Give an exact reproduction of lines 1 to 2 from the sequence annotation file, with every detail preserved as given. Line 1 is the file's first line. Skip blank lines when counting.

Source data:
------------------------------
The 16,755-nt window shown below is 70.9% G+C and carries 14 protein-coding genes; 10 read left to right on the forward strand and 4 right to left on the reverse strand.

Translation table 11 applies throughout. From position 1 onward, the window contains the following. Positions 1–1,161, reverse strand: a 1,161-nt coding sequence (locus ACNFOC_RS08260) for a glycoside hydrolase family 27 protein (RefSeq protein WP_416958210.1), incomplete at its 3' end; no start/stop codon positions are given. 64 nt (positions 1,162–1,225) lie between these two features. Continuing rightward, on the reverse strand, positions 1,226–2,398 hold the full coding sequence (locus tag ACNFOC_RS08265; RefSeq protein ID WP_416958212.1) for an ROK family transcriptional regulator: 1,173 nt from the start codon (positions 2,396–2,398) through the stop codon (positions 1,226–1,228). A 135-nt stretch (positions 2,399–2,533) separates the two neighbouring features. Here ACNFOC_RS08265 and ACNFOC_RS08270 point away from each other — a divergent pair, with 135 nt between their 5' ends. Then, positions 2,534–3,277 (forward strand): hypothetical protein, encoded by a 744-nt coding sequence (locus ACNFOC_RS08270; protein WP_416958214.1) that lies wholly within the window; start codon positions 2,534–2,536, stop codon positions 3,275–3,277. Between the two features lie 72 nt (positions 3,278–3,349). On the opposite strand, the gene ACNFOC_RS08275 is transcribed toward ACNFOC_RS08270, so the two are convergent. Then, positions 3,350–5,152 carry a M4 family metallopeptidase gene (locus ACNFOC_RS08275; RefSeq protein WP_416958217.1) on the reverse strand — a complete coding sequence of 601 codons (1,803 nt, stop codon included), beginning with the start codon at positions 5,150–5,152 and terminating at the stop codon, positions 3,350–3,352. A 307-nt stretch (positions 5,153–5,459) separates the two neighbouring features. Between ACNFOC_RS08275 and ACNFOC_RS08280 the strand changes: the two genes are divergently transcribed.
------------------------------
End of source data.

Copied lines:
The 16,755-nt window shown below is 70.9% G+C and carries 14 protein-coding genes; 10 read left to right on the forward strand and 4 right to left on the reverse strand.

Translation table 11 applies throughout. From position 1 onward, the window contains the following. Positions 1–1,161, reverse strand: a 1,161-nt coding sequence (locus ACNFOC_RS08260) for a glycoside hydrolase family 27 protein (RefSeq protein WP_416958210.1), incomplete at its 3' end; no start/stop codon positions are given. 64 nt (positions 1,162–1,225) lie between these two features. Continuing rightward, on the reverse strand, positions 1,226–2,398 hold the full coding sequence (locus tag ACNFOC_RS08265; RefSeq protein ID WP_416958212.1) for an ROK family transcriptional regulator: 1,173 nt from the start codon (positions 2,396–2,398) through the stop codon (positions 1,226–1,228). A 135-nt stretch (positions 2,399–2,533) separates the two neighbouring features. Here ACNFOC_RS08265 and ACNFOC_RS08270 point away from each other — a divergent pair, with 135 nt between their 5' ends. Then, positions 2,534–3,277 (forward strand): hypothetical protein, encoded by a 744-nt coding sequence (locus ACNFOC_RS08270; protein WP_416958214.1) that lies wholly within the window; start codon positions 2,534–2,536, stop codon positions 3,275–3,277. Between the two features lie 72 nt (positions 3,278–3,349). On the opposite strand, the gene ACNFOC_RS08275 is transcribed toward ACNFOC_RS08270, so the two are convergent. Then, positions 3,350–5,152 carry a M4 family metallopeptidase gene (locus ACNFOC_RS08275; RefSeq protein WP_416958217.1) on the reverse strand — a complete coding sequence of 601 codons (1,803 nt, stop codon included), beginning with the start codon at positions 5,150–5,152 and terminating at the stop codon, positions 3,350–3,352. A 307-nt stretch (positions 5,153–5,459) separates the two neighbouring features. Between ACNFOC_RS08275 and ACNFOC_RS08280 the strand changes: the two genes are divergently transcribed.